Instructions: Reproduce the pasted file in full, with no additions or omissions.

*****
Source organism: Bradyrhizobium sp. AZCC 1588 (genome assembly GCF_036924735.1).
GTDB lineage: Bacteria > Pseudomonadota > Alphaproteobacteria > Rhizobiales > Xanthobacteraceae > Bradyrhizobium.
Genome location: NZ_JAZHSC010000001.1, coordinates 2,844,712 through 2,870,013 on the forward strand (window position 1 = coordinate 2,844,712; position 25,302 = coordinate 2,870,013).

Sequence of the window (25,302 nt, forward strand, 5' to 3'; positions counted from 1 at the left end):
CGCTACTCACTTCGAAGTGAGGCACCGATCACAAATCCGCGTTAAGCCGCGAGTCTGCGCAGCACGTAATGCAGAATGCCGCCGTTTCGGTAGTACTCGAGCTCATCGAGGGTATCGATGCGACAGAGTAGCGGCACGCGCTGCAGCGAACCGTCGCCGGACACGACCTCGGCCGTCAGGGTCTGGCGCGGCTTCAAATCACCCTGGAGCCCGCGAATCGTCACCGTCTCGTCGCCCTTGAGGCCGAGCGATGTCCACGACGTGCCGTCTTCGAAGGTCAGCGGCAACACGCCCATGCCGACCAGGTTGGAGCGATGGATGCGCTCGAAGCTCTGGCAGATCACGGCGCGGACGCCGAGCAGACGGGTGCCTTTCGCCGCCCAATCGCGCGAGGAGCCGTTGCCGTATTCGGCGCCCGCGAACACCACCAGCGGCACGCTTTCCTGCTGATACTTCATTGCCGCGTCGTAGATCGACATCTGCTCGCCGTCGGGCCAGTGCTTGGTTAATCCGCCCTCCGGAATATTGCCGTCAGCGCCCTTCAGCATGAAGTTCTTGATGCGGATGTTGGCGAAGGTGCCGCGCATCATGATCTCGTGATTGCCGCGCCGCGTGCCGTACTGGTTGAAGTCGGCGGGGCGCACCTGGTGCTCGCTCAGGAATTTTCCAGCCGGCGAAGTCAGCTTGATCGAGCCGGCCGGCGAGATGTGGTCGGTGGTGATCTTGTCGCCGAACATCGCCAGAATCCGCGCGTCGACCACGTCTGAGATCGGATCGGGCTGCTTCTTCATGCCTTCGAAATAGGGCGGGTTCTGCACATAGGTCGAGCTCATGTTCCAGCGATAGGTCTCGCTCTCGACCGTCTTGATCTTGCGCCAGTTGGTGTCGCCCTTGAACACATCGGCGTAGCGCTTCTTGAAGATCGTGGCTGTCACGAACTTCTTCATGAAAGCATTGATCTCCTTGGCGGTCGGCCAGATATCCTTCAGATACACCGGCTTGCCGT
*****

Source organism: Bradyrhizobium sp. AZCC 1588 (genome assembly GCF_036924735.1).
GTDB lineage: Bacteria > Pseudomonadota > Alphaproteobacteria > Rhizobiales > Xanthobacteraceae > Bradyrhizobium.
Genome location: NZ_JAZHSC010000001.1, coordinates 2,844,712 through 2,870,013 on the forward strand (window position 1 = coordinate 2,844,712; position 25,302 = coordinate 2,870,013).

Sequence of the window (25,302 nt, forward strand, 5' to 3'; positions counted from 1 at the left end):
CGCTACTCACTTCGAAGTGAGGCACCGATCACAAATCCGCGTTAAGCCGCGAGTCTGCGCAGCACGTAATGCAGAATGCCGCCGTTTCGGTAGTACTCGAGCTCATCGAGGGTATCGATGCGACAGAGTAGCGGCACGCGCTGCAGCGAACCGTCGCCGGACACGACCTCGGCCGTCAGGGTCTGGCGCGGCTTCAAATCACCCTGGAGCCCGCGAATCGTCACCGTCTCGTCGCCCTTGAGGCCGAGCGATGTCCACGACGTGCCGTCTTCGAAGGTCAGCGGCAACACGCCCATGCCGACCAGGTTGGAGCGATGGATGCGCTCGAAGCTCTGGCAGATCACGGCGCGGACGCCGAGCAGACGGGTGCCTTTCGCCGCCCAATCGCGCGAGGAGCCGTTGCCGTATTCGGCGCCCGCGAACACCACCAGCGGCACGCTTTCCTGCTGATACTTCATTGCCGCGTCGTAGATCGACATCTGCTCGCCGTCGGGCCAGTGCTTGGTTAATCCGCCCTCCGGAATATTGCCGTCAGCGCCCTTCAGCATGAAGTTCTTGATGCGGATGTTGGCGAAGGTGCCGCGCATCATGATCTCGTGATTGCCGCGCCGCGTGCCGTACTGGTTGAAGTCGGCGGGGCGCACCTGGTGCTCGCTCAGGAATTTTCCAGCCGGCGAAGTCAGCTTGATCGAGCCGGCCGGCGAGATGTGGTCGGTGGTGATCTTGTCGCCGAACATCGCCAGAATCCGCGCGTCGACCACGTCTGAGATCGGATCGGGCTGCTTCTTCATGCCTTCGAAATAGGGCGGGTTCTGCACATAGGTCGAGCTCATGTTCCAGCGATAGGTCTCGCTCTCGACCGTCTTGATCTTGCGCCAGTTGGTGTCGCCCTTGAACACATCGGCGTAGCGCTTCTTGAAGATCGTGGCTGTCACGAACTTCTTCATGAAAGCATTGATCTCCTTGGCGGTCGGCCAGATATCCTTCAGATACACCGGCTTGCCGT